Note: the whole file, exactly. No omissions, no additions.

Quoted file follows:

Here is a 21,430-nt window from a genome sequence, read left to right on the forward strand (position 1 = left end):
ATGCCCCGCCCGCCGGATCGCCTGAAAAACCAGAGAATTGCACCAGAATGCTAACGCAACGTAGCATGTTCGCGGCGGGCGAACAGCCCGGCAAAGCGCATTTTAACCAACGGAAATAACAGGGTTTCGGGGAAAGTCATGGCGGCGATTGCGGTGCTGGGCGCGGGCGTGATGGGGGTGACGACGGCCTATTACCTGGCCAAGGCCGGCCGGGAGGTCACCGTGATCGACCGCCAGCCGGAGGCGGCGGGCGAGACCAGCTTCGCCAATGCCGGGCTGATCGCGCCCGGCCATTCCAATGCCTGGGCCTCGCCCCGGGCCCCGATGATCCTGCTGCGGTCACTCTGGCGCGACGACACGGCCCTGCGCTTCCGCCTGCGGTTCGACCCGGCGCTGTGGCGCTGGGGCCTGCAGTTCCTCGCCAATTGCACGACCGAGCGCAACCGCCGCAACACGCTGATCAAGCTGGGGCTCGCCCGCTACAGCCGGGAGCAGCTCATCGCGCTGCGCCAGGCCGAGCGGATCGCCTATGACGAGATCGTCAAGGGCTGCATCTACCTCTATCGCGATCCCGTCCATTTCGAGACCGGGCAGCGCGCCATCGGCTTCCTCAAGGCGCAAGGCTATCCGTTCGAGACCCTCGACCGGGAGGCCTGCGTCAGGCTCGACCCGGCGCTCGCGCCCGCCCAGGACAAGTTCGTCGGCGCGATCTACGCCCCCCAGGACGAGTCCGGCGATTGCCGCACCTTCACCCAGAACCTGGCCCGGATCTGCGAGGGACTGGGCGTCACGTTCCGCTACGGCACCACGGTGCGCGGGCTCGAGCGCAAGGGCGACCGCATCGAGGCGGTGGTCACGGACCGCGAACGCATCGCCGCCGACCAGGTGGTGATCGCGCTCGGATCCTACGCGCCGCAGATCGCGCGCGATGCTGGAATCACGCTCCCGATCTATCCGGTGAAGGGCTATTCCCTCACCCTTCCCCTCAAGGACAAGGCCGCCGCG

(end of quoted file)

Here is a 21,430-nt window from a genome sequence, read left to right on the forward strand (position 1 = left end):
ATGCCCCGCCCGCCGGATCGCCTGAAAAACCAGAGAATTGCACCAGAATGCTAACGCAACGTAGCATGTTCGCGGCGGGCGAACAGCCCGGCAAAGCGCATTTTAACCAACGGAAATAACAGGGTTTCGGGGAAAGTCATGGCGGCGATTGCGGTGCTGGGCGCGGGCGTGATGGGGGTGACGACGGCCTATTACCTGGCCAAGGCCGGCCGGGAGGTCACCGTGATCGACCGCCAGCCGGAGGCGGCGGGCGAGACCAGCTTCGCCAATGCCGGGCTGATCGCGCCCGGCCATTCCAATGCCTGGGCCTCGCCCCGGGCCCCGATGATCCTGCTGCGGTCACTCTGGCGCGACGACACGGCCCTGCGCTTCCGCCTGCGGTTCGACCCGGCGCTGTGGCGCTGGGGCCTGCAGTTCCTCGCCAATTGCACGACCGAGCGCAACCGCCGCAACACGCTGATCAAGCTGGGGCTCGCCCGCTACAGCCGGGAGCAGCTCATCGCGCTGCGCCAGGCCGAGCGGATCGCCTATGACGAGATCGTCAAGGGCTGCATCTACCTCTATCGCGATCCCGTCCATTTCGAGACCGGGCAGCGCGCCATCGGCTTCCTCAAGGCGCAAGGCTATCCGTTCGAGACCCTCGACCGGGAGGCCTGCGTCAGGCTCGACCCGGCGCTCGCGCCCGCCCAGGACAAGTTCGTCGGCGCGATCTACGCCCCCCAGGACGAGTCCGGCGATTGCCGCACCTTCACCCAGAACCTGGCCCGGATCTGCGAGGGACTGGGCGTCACGTTCCGCTACGGCACCACGGTGCGCGGGCTCGAGCGCAAGGGCGACCGCATCGAGGCGGTGGTCACGGACCGCGAACGCATCGCCGCCGACCAGGTGGTGATCGCGCTCGGATCCTACGCGCCGCAGATCGCGCGCGATGCTGGAATCACGCTCCCGATCTATCCGGTGAAGGGCTATTCCCTCACCCTTCCCCTCAAGGACAAGGCCGCCGCG